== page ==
This is a hair raising edition because I’ve been thinking a lot about my hair this week. It’s not all I’ve been thinking about, of course, but it occupied more mental space than usual.
~It started last weekend when an older male relative asked my husband why- given his relative “youth”- he won’t dye his hair or beard. He has a fair amount of visible gray. He said no. The hair grows back too quickly, making it a frequent endeavor, and a waste of time. Most importantly, he’s fine with his gray hair.
The man countered that it just helps make a guy more attractive, no different from what a woman does when she wears a little blush to spruce up. My husband replied, “That is exactly my point. ” His pithy end of the dialog made me laugh but also made me think.
I’m thinking a bit about my own gray strands, which I usually color every 6-8 weeks for the express purpose of covering the gray strands peeking out in front. I’ve pondered it for a while now, even reviewing a book on the topic. Lately, I’ve been going longer between colorings because it does take time I need to spend on other things.
I almost never get around to coloring without going at least a couple of weeks with my visibly gray strands, which kinds of defeats the point of coloring in the first place, no? That’s an awkward angle, but the point is the gray hairs, not my big eyes. I couldn’t figure out how to do one and not the other without an even weirder picture.
Some days, I don’t mind them. It’s only a little, and only visible when I wear my hair pulled back, such as it is now. Other days it bothers me and it’s those days I find myself getting the color in. It’s funny the things we lament that previous generations of women never thought about. I just don’t want to find myself at 65 or 70 with a full head of black hair thinking I’m fooling anyone. 25 years seems like a long time from now but time passes quickly.
~This next bit is about growth of another sort: Veggies! I may not the worst gardener who ever planted a bed, but I am no doubt in the lower 50th percentile. Nevertheless, and with a lot of helpful tips and reminders from the man, I have been able to grow and harvest some good looking vegetables so far this summer. Here is yesterday’s take:
Two eggplants, and three tomatoes. I didn’t have eggplant Parmesan on my menu for this week, but I may have to consider a menu change.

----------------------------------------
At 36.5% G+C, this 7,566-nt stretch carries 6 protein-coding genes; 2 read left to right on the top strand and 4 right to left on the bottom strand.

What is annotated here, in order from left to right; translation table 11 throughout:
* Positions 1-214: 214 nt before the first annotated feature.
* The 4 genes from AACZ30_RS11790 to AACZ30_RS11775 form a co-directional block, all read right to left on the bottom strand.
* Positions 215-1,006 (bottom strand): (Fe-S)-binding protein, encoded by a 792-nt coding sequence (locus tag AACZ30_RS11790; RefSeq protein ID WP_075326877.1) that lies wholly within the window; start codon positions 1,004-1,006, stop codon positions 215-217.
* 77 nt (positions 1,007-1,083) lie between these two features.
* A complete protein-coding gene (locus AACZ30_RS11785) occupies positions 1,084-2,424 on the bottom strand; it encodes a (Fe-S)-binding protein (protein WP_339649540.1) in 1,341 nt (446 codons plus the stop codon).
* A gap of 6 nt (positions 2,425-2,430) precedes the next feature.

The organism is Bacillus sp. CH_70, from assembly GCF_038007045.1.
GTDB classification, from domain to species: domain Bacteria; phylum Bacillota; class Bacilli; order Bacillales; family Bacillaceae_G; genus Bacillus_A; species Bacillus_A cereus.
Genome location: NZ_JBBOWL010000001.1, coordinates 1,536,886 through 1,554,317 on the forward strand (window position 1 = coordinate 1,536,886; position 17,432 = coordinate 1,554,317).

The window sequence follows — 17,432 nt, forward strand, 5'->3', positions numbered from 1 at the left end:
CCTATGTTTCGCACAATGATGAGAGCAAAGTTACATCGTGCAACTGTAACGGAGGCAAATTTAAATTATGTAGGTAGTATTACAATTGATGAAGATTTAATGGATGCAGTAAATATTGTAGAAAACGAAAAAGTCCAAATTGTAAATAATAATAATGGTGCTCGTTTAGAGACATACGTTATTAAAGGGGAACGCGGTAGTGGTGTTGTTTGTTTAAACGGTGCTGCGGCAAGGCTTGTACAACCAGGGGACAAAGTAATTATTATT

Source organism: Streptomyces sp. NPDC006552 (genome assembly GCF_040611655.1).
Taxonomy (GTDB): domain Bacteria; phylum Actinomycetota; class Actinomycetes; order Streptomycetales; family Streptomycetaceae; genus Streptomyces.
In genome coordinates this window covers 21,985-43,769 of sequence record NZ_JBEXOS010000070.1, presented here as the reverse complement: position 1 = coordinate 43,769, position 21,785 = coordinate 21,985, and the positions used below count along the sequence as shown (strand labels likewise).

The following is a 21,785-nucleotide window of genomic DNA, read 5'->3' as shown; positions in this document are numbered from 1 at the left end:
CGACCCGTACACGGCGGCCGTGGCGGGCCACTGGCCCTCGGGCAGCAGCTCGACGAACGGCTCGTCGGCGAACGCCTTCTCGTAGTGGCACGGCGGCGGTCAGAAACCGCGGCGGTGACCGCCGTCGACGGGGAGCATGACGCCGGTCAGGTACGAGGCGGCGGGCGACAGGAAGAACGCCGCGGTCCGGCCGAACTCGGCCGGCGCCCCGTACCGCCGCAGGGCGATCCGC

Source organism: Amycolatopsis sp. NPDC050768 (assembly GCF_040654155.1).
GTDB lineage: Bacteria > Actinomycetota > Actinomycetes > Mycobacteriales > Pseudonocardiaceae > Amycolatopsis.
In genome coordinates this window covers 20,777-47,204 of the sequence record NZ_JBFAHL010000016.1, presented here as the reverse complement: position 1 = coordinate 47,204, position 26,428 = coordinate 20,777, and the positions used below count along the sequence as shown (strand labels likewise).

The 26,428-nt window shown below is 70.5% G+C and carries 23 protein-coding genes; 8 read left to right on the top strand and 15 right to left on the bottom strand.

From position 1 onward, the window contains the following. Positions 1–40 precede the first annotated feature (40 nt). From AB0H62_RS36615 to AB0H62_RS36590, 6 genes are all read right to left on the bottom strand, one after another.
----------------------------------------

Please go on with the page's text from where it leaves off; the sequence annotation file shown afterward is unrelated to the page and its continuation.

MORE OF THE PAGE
~My word for the summer is “productive”. As much as we’re told about wife and motherhood being hard jobs, for me the reality is that a plan and a some focus can do wonders.
**Caveat: I am NOT referring to mothers of babies and preschoolers here. My “baby” is 9.**
The challenge, or at least my challenge, has been to resist the temptation to coast, doing what I need to get by (“good enough is good enough”) without stretching myself in ways that will force me to grow.
With that as my focus, it’s been remarkable that I have done twice as much around the house and errands, taken naps and walks when I need them, did some things to stretch and challenge myself and still indulge in occasional 30-45 minute time “wasters” such as writing this post*. It’s been a good season.
~Lastly, I mentioned a while ago that I was reading up on how to start my own SCOBY to make kombucha at home. It turns out that this was not as easy as The Kitchn made it appear to be. The main problem was finding a pure, unflavored bottle of kombucha to use as a starter. I went to every natural food market I could think of in our area and not one had a kombucha that was unflavored.
Fortunately for me, I have the hookup with good friends who are into this kind of thing and one of them gave me a SCOBY, which has brewed enough kombucha to make another SCOBY. So I have the makings of a SCOBY hotel on my hands. Problem is, everyone in my house thinks it looks disgusting:
The brew still tastes good, and it’s good for me, too.
Have a great weekend!